In the same month, startups with a business model sharing a workspace with WeWork said they were delaying their IPO implementation. The valuation of the WeWork market which touched $ 47 billion jumped to $ 6.94 billion (PDF). The reason is that investment is not in place that is often done Adam Neumann, former CEO and founder of WeWork. As a result, some 2,400 WeWork employees globally lost their jobs.

Startup Bubbles?
Like a fruit that is still young and thick, but picked and brewed so that it ripe quickly to meet the high market demand. Approximately, that’s the way most startups are or are often called startups.

The Merriam-Webster reference dictionary defines startups as a new business company. Not much different, the American Heritage Dictionary defines it as a business or business that has recently begun operations, which grew from small companies into large companies.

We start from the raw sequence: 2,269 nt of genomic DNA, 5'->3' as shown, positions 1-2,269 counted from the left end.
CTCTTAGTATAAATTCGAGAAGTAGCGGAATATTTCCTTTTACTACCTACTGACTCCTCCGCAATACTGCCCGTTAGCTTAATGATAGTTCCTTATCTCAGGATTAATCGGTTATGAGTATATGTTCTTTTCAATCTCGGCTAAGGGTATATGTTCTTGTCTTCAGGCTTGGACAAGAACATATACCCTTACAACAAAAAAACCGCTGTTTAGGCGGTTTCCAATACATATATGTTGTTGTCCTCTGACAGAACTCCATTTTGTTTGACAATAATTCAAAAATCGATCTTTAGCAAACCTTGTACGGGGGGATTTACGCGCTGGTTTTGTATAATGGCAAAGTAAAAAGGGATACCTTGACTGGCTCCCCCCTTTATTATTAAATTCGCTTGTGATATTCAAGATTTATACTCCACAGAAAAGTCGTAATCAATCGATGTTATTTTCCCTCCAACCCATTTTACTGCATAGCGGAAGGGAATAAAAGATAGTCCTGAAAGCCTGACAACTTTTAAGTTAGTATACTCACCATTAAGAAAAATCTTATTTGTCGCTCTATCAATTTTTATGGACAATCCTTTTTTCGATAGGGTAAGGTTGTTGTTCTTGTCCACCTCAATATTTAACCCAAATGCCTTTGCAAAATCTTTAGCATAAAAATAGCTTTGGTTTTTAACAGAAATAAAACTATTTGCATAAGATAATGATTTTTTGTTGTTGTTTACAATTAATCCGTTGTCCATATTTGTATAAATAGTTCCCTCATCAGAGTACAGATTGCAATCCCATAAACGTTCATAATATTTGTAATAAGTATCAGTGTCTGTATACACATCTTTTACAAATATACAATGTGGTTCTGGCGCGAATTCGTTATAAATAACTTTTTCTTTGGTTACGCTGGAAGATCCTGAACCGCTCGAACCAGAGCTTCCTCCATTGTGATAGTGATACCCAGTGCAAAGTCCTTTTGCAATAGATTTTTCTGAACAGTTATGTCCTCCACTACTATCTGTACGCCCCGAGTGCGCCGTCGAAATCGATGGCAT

In the world, there are more than 4,000 startups with 429 of them holding the status of ‘unicorn’ because they have a valuation of at least $ 1 billion according to CBInsights data as of December 2019. The total valuation value is cumulatively around $ 1.33 trillion. In Indonesia, there are 992 startups with 552 of them in Jabodetabek as of 2018.

The massive emergence of startups and the drop in their performance has led many to worry that this condition is another bubble wave like what happened in 1999 and 2000, the dot-com bubble. In this midst, many internet-based companies have sprung up that even went public when they didn’t have good financial records.

The difference, in the mid-dot-com bubble, these companies are targeting public investors. Meanwhile, in the Kiwari era, startups were targeting funding from venture capital companies. As of October 2019, venture capital financing or investments in Indonesia reached Rp 11.23 trillion. That figure rose 38.13 percent compared to October 2018 which amounted to Rp8, 13 trillion according to the Financial Services Authority (OJK) (PMV1) notes.